US backs greater role for Thailand
US Secretary of State Hillary Clinton voiced hope Wednesday that Thailand would play a greater leadership role after years of political turmoil that has shaken the oldest US ally in Asia.
Thursday 14 June 2012, 09:51AM
Clinton met in Washington with Thai Foreign Minister Surapong Tovichakchaikul ahead of formal talks Thursday on issues ranging from trade to human rights and the environment.
"We support the kingdom of Thailand assuming a greater leadership role in the region," Clinton told reporters.
"We look forward to working with Thailand in pursuing our common objectives for maintaining peace and prosperity in the Asia Pacific."
Thailand has long been a linchpin of US policy in Asia, with the kingdom then known as Siam famously offering elephants to Abraham Lincoln as he put down secession in the 1861-1865 Civil War.
But the United States has been concerned that Thailand has been too absorbed in recent years by domestic politics at a time that President Barack Obama's administration is putting a renewed emphasis on Southeast Asia.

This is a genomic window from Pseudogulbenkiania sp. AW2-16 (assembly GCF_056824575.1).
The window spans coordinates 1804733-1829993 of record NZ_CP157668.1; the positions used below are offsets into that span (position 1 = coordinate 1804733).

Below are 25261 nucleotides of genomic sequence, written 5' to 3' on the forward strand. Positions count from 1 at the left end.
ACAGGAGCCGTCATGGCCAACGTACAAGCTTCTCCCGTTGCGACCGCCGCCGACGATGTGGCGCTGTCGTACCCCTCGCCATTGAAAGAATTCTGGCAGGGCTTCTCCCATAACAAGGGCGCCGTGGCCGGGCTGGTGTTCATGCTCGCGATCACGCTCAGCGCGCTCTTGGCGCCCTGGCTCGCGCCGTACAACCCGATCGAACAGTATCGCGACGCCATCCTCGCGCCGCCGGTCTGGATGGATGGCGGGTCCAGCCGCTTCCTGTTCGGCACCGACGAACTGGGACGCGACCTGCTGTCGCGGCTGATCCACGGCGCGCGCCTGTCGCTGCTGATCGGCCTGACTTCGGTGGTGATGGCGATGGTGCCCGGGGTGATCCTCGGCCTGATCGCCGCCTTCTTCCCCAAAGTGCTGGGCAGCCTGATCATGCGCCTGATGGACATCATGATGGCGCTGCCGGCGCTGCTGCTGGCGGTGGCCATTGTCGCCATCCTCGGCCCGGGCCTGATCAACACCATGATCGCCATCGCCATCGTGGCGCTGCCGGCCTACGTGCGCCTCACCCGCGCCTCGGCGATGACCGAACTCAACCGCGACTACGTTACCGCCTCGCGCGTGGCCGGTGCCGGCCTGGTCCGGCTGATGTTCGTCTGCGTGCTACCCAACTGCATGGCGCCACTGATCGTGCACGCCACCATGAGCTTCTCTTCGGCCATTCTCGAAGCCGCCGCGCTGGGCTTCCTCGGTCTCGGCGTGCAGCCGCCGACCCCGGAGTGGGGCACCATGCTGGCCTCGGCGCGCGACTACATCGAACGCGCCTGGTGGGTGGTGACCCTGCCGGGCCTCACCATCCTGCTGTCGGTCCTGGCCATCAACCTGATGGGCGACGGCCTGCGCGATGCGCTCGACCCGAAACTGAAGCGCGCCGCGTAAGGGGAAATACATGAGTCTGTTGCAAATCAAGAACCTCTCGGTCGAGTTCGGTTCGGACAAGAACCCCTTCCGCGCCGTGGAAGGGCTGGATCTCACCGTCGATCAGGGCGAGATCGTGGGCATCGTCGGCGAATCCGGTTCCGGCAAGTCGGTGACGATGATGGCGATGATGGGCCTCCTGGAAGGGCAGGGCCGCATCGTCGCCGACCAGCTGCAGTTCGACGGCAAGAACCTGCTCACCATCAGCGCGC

Surapong welcomed the greater US focus on Southeast Asia, saying: "We believe that this would help contribute to regional peace and stability, which is important for economic growth and prosperity of the region."
Thailand plunged into chaos in 2006 when royalist generals staged a coup that ousted elected prime minister Thaksin Shinawatra, a populist billionaire. More than 90 people died in mass protests in Bangkok in 2010.
Clinton visited Thailand in November and urged reconciliation after an election that brought Thaksin's sister Yingluck Shinawatra to power as prime minister.